Angel Mountain just came out recently so I’m sure you’re busy getting the word out! Has your marketing plan changed at all in this time of social distancing? What is your favorite way to promote your work?
“Man plans, God laughs,” is an old Yiddish saying. In February I hoped (the publisher decides) for an Easter release, which would be good timing given there is a resurrection theme. In March we began sheltered in place, I wondered what that would mean to my novel’s release. But Eastertide is a long season—five weeks to Ascension Day. Surely we would be over the lockdown by then? Easter services were virtual in April and my novel was released two weeks later. I was beginning to see there would be no signings, no readings, no public gatherings in the near future.
Being an introvert, this was secretly good news to me. Other writers agreed: we get to stay home and write and not feel guilty. But there are obligations to market the novel as best I can, and I’ve used the online venues that have been useful in the past. Reader Views is one of those, so thank you.
I’ve entered a few awards programs and contacted reviewers in media and academia who might like Angel Mountain. My email newsletter, Novel News, continues to connect my doings with interested readers. I shall do an Amazon giveaway at some point and of course my favorite, social media, although I’m a newbie in that world. I’ve noticed that local bookstores where I have done events in the past are doing online events now with authors through Zoom, which still seems artificial and stilted. We shall see.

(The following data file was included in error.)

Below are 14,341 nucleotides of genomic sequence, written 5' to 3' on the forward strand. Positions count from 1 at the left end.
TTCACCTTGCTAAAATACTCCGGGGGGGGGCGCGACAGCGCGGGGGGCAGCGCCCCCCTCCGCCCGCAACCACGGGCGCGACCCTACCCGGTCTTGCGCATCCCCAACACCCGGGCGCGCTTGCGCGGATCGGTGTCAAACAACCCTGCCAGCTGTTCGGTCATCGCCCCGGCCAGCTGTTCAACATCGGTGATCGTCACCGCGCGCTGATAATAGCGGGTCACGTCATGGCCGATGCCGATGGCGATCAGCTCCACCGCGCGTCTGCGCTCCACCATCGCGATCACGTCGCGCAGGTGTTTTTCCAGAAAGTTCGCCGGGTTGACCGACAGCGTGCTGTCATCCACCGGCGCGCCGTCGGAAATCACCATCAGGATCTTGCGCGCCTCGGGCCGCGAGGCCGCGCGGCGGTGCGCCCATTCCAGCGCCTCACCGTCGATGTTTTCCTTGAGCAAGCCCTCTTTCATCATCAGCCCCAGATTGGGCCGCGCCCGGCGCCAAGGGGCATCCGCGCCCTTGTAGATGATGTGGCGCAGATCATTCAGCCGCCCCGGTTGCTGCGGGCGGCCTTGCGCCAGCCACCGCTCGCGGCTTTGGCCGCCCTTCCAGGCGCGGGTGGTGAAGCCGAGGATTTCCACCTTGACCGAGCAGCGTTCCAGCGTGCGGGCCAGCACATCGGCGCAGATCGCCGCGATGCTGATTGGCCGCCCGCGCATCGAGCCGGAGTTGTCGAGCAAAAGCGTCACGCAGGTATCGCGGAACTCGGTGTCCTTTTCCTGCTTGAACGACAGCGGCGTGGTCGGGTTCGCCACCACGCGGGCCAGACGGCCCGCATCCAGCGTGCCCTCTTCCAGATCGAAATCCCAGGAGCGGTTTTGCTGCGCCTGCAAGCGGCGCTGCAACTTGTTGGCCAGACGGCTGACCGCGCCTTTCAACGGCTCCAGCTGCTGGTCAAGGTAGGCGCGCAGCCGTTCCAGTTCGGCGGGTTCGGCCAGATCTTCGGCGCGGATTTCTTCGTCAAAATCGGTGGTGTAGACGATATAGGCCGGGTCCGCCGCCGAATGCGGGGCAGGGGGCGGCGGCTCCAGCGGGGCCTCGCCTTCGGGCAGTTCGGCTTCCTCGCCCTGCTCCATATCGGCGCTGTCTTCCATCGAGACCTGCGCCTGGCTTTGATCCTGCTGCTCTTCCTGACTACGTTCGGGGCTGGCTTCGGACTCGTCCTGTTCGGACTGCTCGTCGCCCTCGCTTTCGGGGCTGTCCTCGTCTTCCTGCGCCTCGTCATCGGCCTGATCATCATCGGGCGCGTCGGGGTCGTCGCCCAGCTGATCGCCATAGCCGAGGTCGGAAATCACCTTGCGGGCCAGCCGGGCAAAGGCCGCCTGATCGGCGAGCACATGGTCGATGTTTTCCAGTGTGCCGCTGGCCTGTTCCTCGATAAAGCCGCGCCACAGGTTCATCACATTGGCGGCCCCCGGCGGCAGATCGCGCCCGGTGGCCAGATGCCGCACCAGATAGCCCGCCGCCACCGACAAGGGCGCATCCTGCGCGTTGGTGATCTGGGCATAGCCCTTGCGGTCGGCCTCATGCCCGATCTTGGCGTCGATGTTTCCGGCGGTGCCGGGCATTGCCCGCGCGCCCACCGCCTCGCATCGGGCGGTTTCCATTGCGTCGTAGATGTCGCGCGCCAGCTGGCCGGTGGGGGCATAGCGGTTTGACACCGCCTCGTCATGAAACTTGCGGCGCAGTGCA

My husband has a saying, “Do what you can when you can,” and this has served me well, especially when I feel I have no control over events, which is usually the case. Now that the pandemic has segued into protests and riots, bookselling and book buying seem “nonessential,” and yet books are probably more important than ever, for reading offers simple, inexpensive pleasure while sheltering. Reading stimulates the mind, heart, and soul. It feeds the imagination. There are silver linings and rainbows still. And Angel Mountain depicts a world not unlike today’s—mob violence, firestorms, book-burnings, a hermit sheltering in sandstone caves.
How soon after you finish one project do you begin another? Do you have another book in the works?
I dedicate a year to marketing a title, but I allow myself to jot ideas and quotes down, even make some files for clippings. I clip news articles and highlight Kindle copies—creating files of thematic material for the next book. I had so much material in my head for Angel Mountain, I gave up on outlines and just wrote it. I don’t recommend this, but sometimes you do what you can when you can. It might be interesting to do a sequel involving a pandemic. Not sure. We shall see.
What is the best piece of advice you’ve ever received as it relates to writing and what recommendations can you make to up-and-coming authors?
Don’t quit your day job. Writers—even famous ones—rarely make a living at it and most are in the red. The rewards of writing are the writing and creating itself.
Observe life around you, where you are placed at any moment. Live life fully present. Love those in your life—family and friends, even enemies. Jot down descriptions of scenes and people. Describe thoughts and feelings and motivations. Good fiction faces our fallen human nature, our sufferings and imperfections. But good fiction does more than reflect reality—it offers catharsis, a chance for the reader to go through the darkness and come into the light. Offer hope and even joy. We are a mystery, each one of us a glorious creation. Be courageous and say what needs to be said to our culture. Offer a peaceful way forward.
Read good writers so that the rhythm and syntax of the English language dance in your mind. Pray the Psalms and sing the hymns (the best poetry there is) and show others how to dance with angels under stars.
Is there anything else you’d like to add?
Just a sincere thank you for your thoughtful and thought-provoking questions.
Thank you Christine, for sharing a bit about yourself and your work with our readers!